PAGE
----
One way to understand the implications of the archaeological discoveries at Pattanam is to delve into the amazing wealth of data from the excavations at the lost Ptolemic-Roman port city of Berenike, on Egypt’s Red Sea coast. During the Ptolemic-Roman period (third century B.C. to sixth century A.D), Berenike served as a key transit port between ancient Egypt and Rome on one side and the Red Sea-Indian Ocean regions, including South Arabia, East Africa, India and Sri Lanka, on the other.
This ancient port city was well-connected by roads from the Nile that passed through the Eastern Desert of Egypt and also by sea routes from the Indian Ocean regions. Cargoes unloaded at Berenike and other Egyptian Red Sea ports (such as Myos Hormos, now lost) used to be taken along the desert roads to the Nile and from there through the river to the Mediterranean Sea and across, to the Roman trade centres.
Exotic goods from Rome and Egypt flowed into Berenike along the same desert road before being loaded into large ships bound for the Indian Ocean.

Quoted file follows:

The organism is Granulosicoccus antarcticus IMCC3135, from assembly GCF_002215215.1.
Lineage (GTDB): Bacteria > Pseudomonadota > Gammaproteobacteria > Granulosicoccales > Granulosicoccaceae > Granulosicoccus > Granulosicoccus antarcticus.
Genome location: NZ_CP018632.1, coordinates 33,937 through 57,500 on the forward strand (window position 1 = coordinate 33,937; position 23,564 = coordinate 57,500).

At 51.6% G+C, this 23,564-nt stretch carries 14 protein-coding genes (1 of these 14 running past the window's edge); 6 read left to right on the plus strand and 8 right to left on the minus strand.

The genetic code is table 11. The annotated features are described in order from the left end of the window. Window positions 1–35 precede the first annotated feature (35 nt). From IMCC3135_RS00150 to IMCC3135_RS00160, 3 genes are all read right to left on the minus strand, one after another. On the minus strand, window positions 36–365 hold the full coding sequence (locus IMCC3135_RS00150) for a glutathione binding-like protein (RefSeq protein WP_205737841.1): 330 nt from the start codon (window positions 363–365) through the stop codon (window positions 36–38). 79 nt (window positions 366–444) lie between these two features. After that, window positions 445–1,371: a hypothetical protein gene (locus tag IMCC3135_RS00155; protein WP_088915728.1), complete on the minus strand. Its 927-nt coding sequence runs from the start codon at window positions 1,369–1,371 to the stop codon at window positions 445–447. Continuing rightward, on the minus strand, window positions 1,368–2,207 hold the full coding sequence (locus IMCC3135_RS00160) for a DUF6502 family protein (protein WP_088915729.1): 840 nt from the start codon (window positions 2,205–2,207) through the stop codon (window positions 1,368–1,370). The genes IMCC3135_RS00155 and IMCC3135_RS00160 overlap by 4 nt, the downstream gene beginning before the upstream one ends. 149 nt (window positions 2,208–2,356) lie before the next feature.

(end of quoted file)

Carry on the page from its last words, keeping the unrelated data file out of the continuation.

By the end of the second century B.C., the Egyptians and the Romans finally learnt the skill of sailing with the monsoon winds across the Indian Ocean (“from the Arabs and other Easterners”). Voyages from Berenike for the riches of the Malabar coast therefore became “faster, cheaper, but not less dangerous”.
According to most accounts, one of the major centres in India that ships from Berenike travelled to, along with the monsoon winds, was the emporium of Muziris, on the Malabar coast.
For anyone interested in investigating more about these trade connections via the Egyptian port of Berenike I would recommend the book Indo-Roman Trade: From Pots to Pepper by Roberta Tomber. Here's the write-up from the back of the book:
This book brings together for the first time archaeological findings from key ports throughout the Indian Ocean - the Red Sea, South Arabia, the Gulf and India - to build up a balanced picture of relations between East and West. Combined evidence from artefacts and documents reveals a complex situation whereby ordinary goods were carried alongside the more costly items - such as pepper, aromatics and gems - that drove the trade. Here the focus is on ordinary artefacts that uncover a network of Romans, Arabs, Sasanians and Indians who participated in the trade. The evidence from ceramics, especially, shows the interplay between these different ethnic groups, where they lived, when the trade was active, and even how it was organised.The account is arranged geographically, drawing on new evidence from the author's experience of archaeological sites and materials on the Red Sea and in India. A final chapter sketches the changing fortunes of trade between the first century BC and the seventh century AD in the light of these important new archaeological discoveries.